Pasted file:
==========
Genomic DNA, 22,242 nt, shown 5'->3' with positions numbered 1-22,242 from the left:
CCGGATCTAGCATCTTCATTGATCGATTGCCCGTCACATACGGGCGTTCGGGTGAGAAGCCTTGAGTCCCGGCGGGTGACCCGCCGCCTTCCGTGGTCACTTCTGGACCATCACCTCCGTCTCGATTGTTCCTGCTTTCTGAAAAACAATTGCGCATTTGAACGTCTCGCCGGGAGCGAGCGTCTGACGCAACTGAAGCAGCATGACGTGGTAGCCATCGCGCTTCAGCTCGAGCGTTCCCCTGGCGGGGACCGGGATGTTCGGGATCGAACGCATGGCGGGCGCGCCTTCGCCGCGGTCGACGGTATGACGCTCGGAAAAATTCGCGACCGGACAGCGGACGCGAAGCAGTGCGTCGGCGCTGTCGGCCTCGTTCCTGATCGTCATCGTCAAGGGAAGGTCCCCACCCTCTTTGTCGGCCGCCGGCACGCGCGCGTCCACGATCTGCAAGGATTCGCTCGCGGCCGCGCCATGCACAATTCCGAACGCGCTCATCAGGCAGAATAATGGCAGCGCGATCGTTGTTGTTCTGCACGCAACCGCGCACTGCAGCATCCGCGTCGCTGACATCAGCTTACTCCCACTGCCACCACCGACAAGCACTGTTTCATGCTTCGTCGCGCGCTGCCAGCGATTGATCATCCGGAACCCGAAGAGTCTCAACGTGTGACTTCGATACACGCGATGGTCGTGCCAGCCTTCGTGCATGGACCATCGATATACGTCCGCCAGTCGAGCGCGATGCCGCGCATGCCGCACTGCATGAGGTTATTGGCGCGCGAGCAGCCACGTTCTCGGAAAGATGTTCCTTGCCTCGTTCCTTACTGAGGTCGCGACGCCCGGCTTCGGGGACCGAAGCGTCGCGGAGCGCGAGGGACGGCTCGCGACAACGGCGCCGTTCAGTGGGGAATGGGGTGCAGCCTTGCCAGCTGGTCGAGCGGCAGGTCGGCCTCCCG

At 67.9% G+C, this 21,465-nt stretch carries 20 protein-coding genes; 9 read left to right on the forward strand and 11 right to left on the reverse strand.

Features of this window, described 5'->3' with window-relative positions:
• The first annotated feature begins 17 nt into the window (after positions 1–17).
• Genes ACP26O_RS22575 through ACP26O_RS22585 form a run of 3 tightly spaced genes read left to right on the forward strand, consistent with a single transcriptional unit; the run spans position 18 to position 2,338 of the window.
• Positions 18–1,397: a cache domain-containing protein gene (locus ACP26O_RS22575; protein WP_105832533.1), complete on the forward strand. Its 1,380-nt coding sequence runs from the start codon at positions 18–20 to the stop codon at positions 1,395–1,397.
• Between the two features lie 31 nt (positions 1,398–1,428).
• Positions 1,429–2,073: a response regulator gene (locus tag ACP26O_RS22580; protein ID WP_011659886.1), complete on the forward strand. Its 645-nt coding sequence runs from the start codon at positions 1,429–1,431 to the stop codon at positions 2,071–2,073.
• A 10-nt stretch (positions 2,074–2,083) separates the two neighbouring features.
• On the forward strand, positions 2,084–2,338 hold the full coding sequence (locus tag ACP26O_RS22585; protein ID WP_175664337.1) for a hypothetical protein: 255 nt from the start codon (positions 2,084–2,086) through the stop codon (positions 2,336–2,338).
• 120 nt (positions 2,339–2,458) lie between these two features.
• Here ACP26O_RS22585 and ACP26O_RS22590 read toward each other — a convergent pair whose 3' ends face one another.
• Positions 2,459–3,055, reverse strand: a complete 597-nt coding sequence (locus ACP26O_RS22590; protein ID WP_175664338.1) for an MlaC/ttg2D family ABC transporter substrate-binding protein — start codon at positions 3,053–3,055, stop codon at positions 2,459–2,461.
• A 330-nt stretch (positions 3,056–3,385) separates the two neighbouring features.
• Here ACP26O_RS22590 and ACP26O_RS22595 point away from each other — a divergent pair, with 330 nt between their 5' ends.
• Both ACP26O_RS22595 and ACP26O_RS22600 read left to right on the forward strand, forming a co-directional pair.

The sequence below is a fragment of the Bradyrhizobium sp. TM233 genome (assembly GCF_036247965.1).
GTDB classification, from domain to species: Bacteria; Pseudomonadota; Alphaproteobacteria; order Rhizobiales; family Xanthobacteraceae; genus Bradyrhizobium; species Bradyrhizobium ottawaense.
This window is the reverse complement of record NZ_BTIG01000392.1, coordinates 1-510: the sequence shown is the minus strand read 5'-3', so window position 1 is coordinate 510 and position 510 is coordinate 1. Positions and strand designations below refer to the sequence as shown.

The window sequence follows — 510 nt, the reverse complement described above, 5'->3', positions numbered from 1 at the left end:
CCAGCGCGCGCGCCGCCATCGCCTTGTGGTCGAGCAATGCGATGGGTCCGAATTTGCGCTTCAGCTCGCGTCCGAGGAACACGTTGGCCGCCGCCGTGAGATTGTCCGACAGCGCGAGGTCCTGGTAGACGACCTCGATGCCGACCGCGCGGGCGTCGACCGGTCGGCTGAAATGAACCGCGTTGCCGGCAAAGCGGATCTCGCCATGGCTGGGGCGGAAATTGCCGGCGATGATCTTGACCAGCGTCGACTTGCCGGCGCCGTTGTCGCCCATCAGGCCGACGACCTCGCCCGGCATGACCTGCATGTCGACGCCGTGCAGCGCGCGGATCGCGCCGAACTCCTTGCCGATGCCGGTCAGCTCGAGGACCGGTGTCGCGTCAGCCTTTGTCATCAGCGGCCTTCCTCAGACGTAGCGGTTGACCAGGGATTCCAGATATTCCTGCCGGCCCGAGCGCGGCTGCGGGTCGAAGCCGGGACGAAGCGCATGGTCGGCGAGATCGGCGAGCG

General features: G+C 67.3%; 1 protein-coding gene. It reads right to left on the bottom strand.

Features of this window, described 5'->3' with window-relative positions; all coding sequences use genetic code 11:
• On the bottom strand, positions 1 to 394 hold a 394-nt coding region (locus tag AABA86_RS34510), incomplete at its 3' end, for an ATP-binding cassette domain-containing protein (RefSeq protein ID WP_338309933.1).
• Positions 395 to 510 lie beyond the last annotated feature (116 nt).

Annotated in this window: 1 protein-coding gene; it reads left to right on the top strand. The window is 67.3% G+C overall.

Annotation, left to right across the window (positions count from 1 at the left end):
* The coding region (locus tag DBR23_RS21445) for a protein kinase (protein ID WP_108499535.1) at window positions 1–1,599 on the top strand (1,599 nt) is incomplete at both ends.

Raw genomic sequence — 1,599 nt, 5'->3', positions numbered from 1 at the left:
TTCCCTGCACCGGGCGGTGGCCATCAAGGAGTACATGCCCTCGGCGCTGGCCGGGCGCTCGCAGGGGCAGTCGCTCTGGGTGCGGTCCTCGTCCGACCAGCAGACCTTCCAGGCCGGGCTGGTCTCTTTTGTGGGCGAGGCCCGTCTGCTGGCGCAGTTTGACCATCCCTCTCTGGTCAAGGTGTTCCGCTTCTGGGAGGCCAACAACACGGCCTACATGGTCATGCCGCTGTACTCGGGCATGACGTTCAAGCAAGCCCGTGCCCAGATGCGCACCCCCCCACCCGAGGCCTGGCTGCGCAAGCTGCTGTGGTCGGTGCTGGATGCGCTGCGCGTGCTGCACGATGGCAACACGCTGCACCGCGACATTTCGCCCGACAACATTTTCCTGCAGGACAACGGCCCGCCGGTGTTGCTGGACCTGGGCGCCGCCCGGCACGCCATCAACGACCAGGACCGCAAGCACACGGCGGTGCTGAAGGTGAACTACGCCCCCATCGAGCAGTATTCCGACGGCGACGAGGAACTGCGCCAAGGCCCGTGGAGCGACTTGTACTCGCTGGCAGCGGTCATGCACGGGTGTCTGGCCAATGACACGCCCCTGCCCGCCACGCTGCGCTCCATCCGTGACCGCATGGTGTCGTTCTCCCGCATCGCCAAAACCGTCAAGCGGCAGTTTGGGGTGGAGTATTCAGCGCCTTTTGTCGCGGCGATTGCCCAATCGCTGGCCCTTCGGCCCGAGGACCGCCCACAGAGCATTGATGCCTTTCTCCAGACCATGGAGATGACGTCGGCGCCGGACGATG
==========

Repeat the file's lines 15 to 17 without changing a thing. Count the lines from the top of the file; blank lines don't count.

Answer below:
• A 330-nt stretch (positions 3,056–3,385) separates the two neighbouring features.
• Here ACP26O_RS22590 and ACP26O_RS22595 point away from each other — a divergent pair, with 330 nt between their 5' ends.
• Both ACP26O_RS22595 and ACP26O_RS22600 read left to right on the forward strand, forming a co-directional pair.